&#91MOVIE REVIEW&#93Press ‘1’ for thrills, press ‘2’ for the truth

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[MOVIE REVIEW]Press ‘1’ for thrills, press ‘2’ for the truth

Low budget. One week screenplay writing. Ten-day movie shooting. One location: a phone booth.
The screenwriter Larry Cohen (“Maniac Cop,” “Black Caesar”) has said he was always eager to write a story using a phone as the subject, as it is such an integral part of modern life. By choosing a phone booth, he ensured a tight, claustrophobic environment.
Into the environment steps Stu Shepard (Colin Farrell), an arrogant, clever publicist, the kind of guy who always wearing an expensive suit and treats the average Joe with contempt (that is, when he considers the average Joe at all).
He is always on the go, and always on one of his several mobile phones. But with one exception ― when it is time to call Pamela (Katie Holmes), he always uses a pay phone.
Pamela is an aspiring actress who hopes that Stu can give her her big break and turn her into a star. But what Pamela doesn’t know is that Stu is married. He only uses pay phones to call her so that he can keep his distance from her (and so she cannot call him at any inopportune moment).
One day, after calling Pamela, the pay phone he just used starts to ring. Reflectively, he answers the phone, only to find he is in a trap.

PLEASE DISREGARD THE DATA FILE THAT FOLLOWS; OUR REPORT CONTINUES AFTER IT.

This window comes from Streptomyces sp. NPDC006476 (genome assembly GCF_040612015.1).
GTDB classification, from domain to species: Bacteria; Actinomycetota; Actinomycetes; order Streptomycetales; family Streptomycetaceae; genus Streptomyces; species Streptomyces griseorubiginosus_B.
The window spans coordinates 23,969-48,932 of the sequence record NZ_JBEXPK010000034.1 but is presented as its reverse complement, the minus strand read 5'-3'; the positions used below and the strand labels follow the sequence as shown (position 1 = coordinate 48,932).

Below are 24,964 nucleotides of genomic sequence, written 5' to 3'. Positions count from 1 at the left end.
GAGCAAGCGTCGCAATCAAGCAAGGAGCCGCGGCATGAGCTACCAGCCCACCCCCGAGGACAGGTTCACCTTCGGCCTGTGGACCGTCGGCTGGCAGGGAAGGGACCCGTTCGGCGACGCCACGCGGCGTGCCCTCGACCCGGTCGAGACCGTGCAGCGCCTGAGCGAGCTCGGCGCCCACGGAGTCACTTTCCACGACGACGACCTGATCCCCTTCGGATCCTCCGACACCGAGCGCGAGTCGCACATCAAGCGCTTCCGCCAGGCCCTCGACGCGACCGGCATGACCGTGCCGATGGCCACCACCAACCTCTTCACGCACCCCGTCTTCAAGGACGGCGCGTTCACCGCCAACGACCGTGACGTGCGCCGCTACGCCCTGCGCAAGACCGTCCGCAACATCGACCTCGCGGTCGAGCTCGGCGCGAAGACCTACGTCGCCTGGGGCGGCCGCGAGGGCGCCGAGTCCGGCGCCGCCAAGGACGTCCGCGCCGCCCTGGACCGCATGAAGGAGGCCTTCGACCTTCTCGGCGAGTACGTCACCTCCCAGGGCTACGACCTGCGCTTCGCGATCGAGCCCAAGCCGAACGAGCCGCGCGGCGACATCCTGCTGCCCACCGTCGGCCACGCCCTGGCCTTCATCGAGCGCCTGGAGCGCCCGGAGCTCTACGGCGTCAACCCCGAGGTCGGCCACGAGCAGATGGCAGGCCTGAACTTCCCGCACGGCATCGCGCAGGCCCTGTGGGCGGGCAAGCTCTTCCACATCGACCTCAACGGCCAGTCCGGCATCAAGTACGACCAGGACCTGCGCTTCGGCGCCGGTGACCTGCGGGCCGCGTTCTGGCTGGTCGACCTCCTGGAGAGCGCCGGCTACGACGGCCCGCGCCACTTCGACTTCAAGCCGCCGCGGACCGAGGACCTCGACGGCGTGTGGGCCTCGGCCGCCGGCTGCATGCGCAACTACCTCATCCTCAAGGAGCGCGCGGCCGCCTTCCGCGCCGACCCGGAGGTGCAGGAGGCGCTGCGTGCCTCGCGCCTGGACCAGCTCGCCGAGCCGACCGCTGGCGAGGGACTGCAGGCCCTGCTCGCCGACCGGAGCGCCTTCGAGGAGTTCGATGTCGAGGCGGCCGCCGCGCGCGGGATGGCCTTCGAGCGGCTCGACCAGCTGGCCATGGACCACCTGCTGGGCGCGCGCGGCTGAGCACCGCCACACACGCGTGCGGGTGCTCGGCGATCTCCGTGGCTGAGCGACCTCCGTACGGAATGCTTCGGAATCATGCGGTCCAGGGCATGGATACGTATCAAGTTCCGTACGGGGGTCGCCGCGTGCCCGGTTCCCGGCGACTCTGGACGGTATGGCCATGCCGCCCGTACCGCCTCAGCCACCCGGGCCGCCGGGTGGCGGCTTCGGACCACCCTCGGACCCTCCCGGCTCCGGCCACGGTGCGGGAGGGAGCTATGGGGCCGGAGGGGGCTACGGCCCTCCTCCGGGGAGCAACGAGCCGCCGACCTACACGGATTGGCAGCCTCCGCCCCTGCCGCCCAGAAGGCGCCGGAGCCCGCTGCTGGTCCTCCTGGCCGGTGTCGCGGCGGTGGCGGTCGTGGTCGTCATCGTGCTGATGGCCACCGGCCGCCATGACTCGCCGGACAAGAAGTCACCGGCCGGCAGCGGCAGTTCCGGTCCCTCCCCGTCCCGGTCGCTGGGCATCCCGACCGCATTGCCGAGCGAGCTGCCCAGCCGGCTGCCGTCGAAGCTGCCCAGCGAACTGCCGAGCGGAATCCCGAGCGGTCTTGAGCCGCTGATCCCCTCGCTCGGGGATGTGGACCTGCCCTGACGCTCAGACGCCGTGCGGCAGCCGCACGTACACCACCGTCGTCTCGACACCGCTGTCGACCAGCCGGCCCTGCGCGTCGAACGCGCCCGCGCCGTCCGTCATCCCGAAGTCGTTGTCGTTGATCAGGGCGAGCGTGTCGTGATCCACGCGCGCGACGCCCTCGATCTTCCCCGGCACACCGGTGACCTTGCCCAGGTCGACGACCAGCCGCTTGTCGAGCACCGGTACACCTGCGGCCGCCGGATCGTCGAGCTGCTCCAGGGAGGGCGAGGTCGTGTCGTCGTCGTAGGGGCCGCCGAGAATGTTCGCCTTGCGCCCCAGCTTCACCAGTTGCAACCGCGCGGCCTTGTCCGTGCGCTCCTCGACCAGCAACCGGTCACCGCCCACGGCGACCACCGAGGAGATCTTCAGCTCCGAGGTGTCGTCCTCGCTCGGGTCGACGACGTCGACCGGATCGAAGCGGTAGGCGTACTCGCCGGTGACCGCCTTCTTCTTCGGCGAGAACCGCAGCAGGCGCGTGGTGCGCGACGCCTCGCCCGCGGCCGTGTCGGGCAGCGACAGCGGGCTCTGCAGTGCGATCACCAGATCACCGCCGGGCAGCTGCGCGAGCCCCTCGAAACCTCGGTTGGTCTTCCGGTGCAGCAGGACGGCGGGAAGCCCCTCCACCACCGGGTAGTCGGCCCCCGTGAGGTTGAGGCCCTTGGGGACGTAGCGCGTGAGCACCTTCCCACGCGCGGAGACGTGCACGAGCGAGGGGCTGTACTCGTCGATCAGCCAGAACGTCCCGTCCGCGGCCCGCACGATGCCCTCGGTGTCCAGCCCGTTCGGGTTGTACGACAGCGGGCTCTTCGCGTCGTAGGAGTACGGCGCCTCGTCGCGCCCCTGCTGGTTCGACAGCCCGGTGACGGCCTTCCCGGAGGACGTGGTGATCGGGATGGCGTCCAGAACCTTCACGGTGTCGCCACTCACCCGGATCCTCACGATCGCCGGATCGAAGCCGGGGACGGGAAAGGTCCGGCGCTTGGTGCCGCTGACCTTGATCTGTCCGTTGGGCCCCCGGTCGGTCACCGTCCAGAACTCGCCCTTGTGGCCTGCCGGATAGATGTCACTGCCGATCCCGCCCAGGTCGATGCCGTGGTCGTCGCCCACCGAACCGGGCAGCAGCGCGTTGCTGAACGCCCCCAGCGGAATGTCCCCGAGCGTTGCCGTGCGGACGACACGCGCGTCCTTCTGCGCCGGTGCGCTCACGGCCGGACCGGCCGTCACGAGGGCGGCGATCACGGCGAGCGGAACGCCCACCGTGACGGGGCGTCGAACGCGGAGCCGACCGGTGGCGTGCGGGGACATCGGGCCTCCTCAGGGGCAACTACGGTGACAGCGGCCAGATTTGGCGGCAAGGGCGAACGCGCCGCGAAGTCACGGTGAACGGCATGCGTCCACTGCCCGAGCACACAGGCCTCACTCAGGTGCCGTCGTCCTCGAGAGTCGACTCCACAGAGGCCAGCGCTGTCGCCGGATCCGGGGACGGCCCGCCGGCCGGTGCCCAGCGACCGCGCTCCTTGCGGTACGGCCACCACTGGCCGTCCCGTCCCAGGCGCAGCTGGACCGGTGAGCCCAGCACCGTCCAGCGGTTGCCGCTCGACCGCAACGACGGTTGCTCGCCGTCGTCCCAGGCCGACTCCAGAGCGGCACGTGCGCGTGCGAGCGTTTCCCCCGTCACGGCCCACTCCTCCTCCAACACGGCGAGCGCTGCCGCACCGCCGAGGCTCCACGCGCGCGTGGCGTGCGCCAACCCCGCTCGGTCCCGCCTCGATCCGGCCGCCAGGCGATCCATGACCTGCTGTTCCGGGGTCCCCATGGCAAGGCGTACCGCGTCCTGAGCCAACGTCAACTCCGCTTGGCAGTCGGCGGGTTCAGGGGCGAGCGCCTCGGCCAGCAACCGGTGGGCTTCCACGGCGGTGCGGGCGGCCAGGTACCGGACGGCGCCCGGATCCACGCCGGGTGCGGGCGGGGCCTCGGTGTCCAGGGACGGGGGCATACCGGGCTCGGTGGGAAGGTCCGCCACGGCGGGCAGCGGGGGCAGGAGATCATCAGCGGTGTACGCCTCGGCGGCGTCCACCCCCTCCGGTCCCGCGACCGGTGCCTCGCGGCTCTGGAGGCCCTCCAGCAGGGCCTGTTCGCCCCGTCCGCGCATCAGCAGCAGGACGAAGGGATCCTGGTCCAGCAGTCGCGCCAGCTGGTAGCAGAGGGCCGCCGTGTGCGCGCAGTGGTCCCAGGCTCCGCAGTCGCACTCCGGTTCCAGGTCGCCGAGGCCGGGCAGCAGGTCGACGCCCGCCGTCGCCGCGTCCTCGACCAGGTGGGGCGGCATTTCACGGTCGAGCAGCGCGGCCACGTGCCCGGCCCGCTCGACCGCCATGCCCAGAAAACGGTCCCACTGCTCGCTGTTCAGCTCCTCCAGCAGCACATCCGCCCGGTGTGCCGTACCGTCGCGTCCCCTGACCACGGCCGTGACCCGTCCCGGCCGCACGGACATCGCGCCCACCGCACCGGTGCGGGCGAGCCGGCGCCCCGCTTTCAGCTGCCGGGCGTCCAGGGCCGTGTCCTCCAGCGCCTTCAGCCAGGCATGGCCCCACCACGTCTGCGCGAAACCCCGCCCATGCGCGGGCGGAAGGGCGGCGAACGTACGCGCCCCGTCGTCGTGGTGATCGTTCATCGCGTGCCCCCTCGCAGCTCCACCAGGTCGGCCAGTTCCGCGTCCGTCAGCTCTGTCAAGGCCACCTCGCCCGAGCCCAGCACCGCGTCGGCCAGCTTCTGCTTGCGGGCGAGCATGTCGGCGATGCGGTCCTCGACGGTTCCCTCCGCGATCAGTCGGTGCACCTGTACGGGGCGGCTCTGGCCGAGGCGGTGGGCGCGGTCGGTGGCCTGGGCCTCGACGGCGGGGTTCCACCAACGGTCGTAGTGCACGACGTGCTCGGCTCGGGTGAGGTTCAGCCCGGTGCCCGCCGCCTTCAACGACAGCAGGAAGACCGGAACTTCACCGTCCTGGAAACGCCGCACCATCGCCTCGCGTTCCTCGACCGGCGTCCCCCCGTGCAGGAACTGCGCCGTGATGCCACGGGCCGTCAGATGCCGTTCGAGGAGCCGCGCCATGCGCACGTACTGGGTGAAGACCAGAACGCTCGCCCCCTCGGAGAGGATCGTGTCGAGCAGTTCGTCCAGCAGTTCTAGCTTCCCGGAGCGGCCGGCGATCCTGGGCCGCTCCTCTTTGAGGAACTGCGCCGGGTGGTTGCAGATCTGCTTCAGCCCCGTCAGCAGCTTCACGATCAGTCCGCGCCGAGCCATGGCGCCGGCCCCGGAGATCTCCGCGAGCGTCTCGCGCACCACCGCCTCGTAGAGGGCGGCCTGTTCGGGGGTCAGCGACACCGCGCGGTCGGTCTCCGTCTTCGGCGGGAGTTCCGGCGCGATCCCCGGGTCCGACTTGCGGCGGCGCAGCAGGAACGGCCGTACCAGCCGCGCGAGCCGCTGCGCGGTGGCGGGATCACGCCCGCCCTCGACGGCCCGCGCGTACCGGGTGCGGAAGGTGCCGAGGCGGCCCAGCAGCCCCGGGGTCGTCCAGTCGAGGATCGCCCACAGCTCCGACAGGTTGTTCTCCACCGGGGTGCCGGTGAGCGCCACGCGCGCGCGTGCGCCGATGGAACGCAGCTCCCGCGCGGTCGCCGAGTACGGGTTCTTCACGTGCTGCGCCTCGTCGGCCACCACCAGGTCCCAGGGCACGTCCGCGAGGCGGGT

The caller commands Stu not to hang up the phone or walk out of the booth; if Stu disobeys, the caller promises to kill him.
Of course, Stu doesn’t believe the mysterious caller, so the man on the other end of the phone shoots someone near Stu. Stu quickly realizes that the caller is dead serious.
Thus begins a cat-and-mouse game, as the unknown man on the phone does all he can to make Stu’s life miserable. He knows a lot about Stu, and all he says he wants is for Stu to tell the truth.
With a shot man lying dead on the ground, soon the police get involved, lead by Captain Ramey (Forest Whitaker). Before his ordeal is over, the other people in Stu’s lie-filled life will also come into play.
The story unfolds very fast, following not just Stu’s story, but several others involved, too.
The director Joel Schumacher (“Falling Down”) is in particular adept at using the confined, phone-booth setting to make you feel like you are there, too.
But this is not just some thriller; “Phone Booth” contains both fun and deep emotions. The quick-witted sniper can be as funny as he is deadly, even in dreadful moments.
The ending, however, is not the best, with a resolution that cannot but seem like a bit of a letdown. But up until that fateful resolution, the tension between Stu and the telemarketer-from-hell remains tight and involving.
The movie’s lesson: Always tell the truth. Trite, to be sure. But who knows? Maybe “Phone Booth” will make you think the next time you see a lonely pay phone ringing away.


“Phone Booth”
Thriller / English
81 min.
Opens today


by Park Sung-ha
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